Latin America may be the last place you would expect to see someone who is Chinese. Yet surprisingly, scattered around Latin America, there are many pockets of Chinese immigrants, many of whom consider these nations home. In the areas where there are large Chinese populations, you may even find a Chinatown or un barrio chino.
The country with the most notable population of people of Chinese descent is Peru, with over one million Chinese descendants, making up about 5 percent of the Peruvian population1. Other countries with prominent populations include Venezuela, Brazil, Colombia, Argentina, Cuba, Mexico, and Costa Rica.
In the case of Peru, the first Chinese immigrants came as indentured servants, called coolies, to replace the African slave population after the abolition of slavery around the 1850s. The term, tusan, “refers to children of Chinese parents born in Peru as well as children born of a Chinese father and a Peruvian or mixed race mother1.” Many of the immigrants in Peru are from the Guangdong province, and when their contracts were served, they began forming their own businesses. These grew into the large Chinese community in Lima, Peru where there is un barrio chino consisting of 1.5 million people. There, not only will you find crowds of Peruvian Chinese citizens, but you will also find chifa, which is the Spanish word for Peruvian Chinese food, and also over 6,000 chifas, also the word for a restaurant that serves chifa. Chifa is well integrated into the Peruvian culture, and with more than three generations of Chinese people living in Peru, many members of the Chinese community consider Peru their home now.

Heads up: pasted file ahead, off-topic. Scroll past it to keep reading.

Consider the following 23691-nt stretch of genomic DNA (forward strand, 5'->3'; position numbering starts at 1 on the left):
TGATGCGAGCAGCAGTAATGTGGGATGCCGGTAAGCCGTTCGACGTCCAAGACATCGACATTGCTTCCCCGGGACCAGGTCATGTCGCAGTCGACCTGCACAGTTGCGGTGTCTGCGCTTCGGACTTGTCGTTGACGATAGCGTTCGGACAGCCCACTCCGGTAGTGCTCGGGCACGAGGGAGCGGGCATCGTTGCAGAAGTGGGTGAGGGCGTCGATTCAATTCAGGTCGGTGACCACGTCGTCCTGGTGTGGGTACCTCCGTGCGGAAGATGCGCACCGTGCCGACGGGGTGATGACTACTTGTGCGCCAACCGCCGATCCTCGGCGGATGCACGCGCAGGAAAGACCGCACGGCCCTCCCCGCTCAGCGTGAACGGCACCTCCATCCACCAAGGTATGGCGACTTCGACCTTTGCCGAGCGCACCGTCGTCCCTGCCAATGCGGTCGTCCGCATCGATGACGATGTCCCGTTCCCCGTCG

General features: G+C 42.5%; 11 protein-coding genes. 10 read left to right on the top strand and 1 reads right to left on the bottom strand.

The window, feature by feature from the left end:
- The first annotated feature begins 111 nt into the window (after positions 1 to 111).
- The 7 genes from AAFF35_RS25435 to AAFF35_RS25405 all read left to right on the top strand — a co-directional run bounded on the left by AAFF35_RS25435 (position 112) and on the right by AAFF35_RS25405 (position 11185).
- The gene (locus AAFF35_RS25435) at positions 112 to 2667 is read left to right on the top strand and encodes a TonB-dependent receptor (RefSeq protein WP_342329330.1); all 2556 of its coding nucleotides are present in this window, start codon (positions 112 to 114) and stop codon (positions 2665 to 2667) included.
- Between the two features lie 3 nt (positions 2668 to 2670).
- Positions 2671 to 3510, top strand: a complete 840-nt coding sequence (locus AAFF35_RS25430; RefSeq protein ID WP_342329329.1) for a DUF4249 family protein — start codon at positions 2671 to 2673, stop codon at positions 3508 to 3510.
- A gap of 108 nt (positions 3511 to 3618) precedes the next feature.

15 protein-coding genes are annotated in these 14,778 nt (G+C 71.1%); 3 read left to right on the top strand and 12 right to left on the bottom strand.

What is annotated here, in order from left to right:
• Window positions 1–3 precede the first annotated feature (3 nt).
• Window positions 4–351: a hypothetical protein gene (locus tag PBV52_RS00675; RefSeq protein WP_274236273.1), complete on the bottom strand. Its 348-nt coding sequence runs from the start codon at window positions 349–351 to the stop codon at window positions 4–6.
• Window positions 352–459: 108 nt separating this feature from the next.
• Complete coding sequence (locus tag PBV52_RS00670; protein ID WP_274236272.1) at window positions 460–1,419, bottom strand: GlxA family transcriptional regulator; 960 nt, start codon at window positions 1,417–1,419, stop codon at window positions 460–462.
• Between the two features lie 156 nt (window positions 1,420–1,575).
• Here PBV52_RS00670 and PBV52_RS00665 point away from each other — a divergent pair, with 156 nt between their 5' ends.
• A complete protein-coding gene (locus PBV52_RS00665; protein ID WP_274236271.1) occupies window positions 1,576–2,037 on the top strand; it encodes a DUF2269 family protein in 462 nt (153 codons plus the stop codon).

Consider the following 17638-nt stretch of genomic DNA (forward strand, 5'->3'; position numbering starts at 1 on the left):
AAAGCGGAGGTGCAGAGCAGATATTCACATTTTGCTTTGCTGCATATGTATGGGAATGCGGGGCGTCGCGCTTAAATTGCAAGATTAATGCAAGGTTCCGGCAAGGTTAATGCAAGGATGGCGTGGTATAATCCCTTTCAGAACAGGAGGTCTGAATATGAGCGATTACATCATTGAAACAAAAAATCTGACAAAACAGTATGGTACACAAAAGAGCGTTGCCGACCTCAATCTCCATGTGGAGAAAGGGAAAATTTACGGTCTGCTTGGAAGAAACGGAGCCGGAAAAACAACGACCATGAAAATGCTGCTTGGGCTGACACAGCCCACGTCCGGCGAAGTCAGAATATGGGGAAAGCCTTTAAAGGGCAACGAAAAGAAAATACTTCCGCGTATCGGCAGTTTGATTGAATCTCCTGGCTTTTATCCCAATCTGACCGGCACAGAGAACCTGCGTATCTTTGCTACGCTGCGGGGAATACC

Like in Peru, other countries around the world have similar stories. The story of the Chinese diaspora in Cuba starts off like that of Peru. But unlike Peru, most of Cuba’s Chinese population did not stay. Cuba was also another country to import indentured slaves from China, most of whom were Cantonese men, to work in the sugarcane fields alongside African slaves or in place of them. Yet, they were distinguished from the African slaves because they had contracts and they were only expected to serve temporarily. The flow of Chinese immigrants continued from the mid-18th century into the 19th century, and once their contracts ended many of the immigrants created shops, restaurants, grocery stores, and temples in the oldest and, at the time, largest Chinatown in Havana or barrio chino de La Habana. However, a lot of these businesses were taken away from the Chinese when Fidel Castro came to power and during the Cuban Revolution in 1959, resulting in much of the Chinese population to moving to Florida, Puerto Rico, or the Dominican Republic2. Many of the Chinese immigrants that remain have intermarried with white, black, and mulatto populations, and their children are of mixed races3. Once an island with thousands of people of Chinese descent, Cuba’s Chinese population and the Havana Chinatown is not as lively as it once was.
In both Peru and Cuba many Chinese populations have embraced their dual backgrounds and been an integral part of defining the culture of Latin America. They have assimilated well in spite of persistent racism and discrimination in their new homes, especially during hard economic times. These are only a few examples of the communities that represent the diverse faces of Latin America.